Section G was throwing a party when we were graduating from Harvard Business School
It was called G Love, G Money.
I arrived late.
Everyone was drunk so I never learned how to play the game.
Few people were slow dancing and there was lots of fake money flying around.
At the time, I was dating my boyfriend who was building his first company in California.
He and his friends were living in a rental house by the Stanford GSB.
Both scenes were just like in the movie The Social Network, directed by David Fincher and written by Aaron Sorkin.
When I graduated from HBS, the game started to play out.
I moved to SF to work in high-tech investment banking and to be in the same city as my boyfriend.
I was living the dream in SF!
After I settled into SF, the game got a bit confusing for me.
Boyfriend was laser-focused on building a company and so we broke up.
The dot.com bubble burst which meant deals were depressed and so my job sucked.
Nothing worked out as I thought. I was miserable. My bet on love and money went bad.
Should I just wait around for the tech sector to come back and just settle down?
That didn’t feel right to me. I was young and still had options but I didn’t know what to do.
Then I dated someone who worked in private equity.
He talked about switching careers to work at a hedge fund.
We talked about short ideas in tech and how he could develop his own track record at a hedge fund.
I thought if he can work at a hedge fund, so can I.
I never thought a breakup would turn into a breakthrough in my career.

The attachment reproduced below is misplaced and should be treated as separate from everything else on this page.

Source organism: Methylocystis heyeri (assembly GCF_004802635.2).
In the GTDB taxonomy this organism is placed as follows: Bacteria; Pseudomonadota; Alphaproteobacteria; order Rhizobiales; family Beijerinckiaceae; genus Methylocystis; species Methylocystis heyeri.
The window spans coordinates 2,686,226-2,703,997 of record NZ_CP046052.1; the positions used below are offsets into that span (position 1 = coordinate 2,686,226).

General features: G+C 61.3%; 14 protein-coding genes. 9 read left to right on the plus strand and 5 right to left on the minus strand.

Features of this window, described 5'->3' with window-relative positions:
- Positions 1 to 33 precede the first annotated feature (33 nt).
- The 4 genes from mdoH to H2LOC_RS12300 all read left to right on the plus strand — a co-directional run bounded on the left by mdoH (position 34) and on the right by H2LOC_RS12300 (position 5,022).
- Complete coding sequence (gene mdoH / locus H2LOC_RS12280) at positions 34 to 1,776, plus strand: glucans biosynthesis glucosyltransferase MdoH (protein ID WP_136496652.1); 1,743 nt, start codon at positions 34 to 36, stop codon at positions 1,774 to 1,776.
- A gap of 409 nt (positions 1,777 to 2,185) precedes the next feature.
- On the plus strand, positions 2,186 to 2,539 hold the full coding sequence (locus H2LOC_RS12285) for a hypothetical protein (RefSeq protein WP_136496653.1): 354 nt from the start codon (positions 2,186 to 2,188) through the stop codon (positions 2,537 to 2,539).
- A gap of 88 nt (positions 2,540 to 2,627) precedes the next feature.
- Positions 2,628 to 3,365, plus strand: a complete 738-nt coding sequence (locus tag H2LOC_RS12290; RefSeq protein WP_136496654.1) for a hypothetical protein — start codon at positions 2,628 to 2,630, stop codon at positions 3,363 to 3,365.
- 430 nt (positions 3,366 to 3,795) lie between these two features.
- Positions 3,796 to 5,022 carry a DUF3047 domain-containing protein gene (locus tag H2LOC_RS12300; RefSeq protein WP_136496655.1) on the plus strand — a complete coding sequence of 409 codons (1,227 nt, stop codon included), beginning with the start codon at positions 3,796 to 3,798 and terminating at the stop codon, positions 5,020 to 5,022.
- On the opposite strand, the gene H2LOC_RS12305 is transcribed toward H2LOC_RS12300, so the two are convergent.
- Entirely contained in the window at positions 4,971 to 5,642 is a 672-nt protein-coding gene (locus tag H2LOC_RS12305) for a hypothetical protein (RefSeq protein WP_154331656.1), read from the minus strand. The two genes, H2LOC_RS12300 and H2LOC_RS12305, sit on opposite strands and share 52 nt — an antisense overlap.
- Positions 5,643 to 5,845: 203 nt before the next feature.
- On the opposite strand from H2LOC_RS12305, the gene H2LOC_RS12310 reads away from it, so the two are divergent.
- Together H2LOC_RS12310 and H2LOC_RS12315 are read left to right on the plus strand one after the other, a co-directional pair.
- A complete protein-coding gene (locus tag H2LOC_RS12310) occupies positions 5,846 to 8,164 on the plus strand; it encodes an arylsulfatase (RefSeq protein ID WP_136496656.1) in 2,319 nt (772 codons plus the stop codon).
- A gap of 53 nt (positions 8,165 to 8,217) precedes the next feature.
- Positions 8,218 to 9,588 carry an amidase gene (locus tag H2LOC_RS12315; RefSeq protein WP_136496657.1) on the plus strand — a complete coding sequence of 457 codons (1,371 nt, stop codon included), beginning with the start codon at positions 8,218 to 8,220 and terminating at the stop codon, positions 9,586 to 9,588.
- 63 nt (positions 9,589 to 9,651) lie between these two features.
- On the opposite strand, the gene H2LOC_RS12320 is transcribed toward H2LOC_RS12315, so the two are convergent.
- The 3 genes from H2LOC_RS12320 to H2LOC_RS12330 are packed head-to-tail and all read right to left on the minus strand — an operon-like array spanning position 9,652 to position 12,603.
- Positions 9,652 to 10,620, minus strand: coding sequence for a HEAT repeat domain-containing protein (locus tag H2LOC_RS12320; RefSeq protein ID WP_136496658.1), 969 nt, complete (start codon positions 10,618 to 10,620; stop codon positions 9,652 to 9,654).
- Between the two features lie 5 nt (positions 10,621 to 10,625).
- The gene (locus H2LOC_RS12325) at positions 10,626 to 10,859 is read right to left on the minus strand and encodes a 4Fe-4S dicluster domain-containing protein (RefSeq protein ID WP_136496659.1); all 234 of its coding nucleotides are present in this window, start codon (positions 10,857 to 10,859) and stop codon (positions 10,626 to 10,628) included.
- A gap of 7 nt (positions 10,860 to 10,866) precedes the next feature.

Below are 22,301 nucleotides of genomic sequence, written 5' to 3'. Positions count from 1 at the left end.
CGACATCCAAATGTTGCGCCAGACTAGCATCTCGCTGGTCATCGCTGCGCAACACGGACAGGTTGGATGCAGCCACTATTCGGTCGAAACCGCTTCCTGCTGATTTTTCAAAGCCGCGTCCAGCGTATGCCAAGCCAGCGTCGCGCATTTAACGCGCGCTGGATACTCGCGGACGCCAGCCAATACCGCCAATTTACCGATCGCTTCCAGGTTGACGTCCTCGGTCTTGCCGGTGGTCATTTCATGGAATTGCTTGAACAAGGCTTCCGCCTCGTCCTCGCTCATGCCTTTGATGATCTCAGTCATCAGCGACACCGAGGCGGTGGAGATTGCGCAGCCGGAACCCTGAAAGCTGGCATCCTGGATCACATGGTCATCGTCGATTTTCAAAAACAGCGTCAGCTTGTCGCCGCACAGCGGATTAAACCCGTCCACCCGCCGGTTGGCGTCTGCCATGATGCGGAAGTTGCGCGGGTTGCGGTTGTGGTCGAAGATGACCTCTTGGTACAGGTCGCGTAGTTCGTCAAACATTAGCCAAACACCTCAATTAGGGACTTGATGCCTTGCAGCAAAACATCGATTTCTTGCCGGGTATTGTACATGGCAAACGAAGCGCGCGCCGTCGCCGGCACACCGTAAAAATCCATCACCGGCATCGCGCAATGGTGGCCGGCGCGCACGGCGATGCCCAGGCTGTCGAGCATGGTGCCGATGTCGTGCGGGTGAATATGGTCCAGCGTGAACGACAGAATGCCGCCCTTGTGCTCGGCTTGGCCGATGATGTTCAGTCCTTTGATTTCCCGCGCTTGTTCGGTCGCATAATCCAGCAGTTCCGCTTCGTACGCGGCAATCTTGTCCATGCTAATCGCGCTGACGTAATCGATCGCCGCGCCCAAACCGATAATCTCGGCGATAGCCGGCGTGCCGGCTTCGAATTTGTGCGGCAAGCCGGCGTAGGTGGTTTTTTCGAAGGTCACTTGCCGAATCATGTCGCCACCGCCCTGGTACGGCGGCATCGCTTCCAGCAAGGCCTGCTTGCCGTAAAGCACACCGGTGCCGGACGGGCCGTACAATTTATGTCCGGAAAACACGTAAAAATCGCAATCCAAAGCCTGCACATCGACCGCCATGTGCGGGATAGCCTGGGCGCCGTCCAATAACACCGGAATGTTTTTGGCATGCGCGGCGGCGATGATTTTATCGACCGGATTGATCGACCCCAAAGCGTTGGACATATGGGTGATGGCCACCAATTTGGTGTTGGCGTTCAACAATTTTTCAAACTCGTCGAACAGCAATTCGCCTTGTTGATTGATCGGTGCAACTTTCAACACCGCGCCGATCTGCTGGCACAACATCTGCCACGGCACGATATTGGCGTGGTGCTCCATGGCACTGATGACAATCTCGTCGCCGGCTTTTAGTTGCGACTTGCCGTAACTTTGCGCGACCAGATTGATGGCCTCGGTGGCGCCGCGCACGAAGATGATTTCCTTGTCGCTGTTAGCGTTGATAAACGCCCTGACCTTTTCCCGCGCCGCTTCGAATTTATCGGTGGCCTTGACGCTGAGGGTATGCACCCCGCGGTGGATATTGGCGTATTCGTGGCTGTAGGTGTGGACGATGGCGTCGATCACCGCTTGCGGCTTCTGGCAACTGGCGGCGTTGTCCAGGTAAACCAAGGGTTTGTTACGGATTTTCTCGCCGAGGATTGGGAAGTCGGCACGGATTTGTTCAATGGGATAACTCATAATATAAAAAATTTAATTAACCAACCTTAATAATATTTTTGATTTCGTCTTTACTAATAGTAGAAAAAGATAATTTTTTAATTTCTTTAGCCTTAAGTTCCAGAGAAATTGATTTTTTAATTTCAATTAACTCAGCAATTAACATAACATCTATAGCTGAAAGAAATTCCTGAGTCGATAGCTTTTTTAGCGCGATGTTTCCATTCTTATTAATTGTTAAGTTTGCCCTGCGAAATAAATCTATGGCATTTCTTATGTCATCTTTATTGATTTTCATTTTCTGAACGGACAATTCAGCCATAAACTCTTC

Soon afterward I moved to NYC and joined a hedge fund as an analyst.
Years later, when I was a portfolio manager at a hedge fund managing $200 million in NYC.
I loved everything about my life - my job, my husband, and the city.
In hindsight, thank goodness I understood the value of optionality.
Otherwise, I would have never explored a new career path and a new life.
“It’s not where you start but where you finish that counts.” — Zig Ziglar
I was pretty lucky to have dated that guy who shared with me a path I would have never had discovered on my own.
Think about small moments you can share that might encourage a woman to do something she might not have considered possible. You might have a huge impact on that women's life and career.
How to build a better financial future?
Change can feel tough. You will never know if you made the right decision but at least you are in control of your actions and you learn to appreciate where life can take you instead of just waiting for life to happen.
A Harvard MBA, CERTIFIED FINANCIAL PLANNER ™, and LinkedIn Content Creator, Tiffany Kent writes weekly about making decisions, navigating bad experiences, and her financial journey.
If you or someone you care about is going through a divorce, please feel free to reach out to me, I can help.
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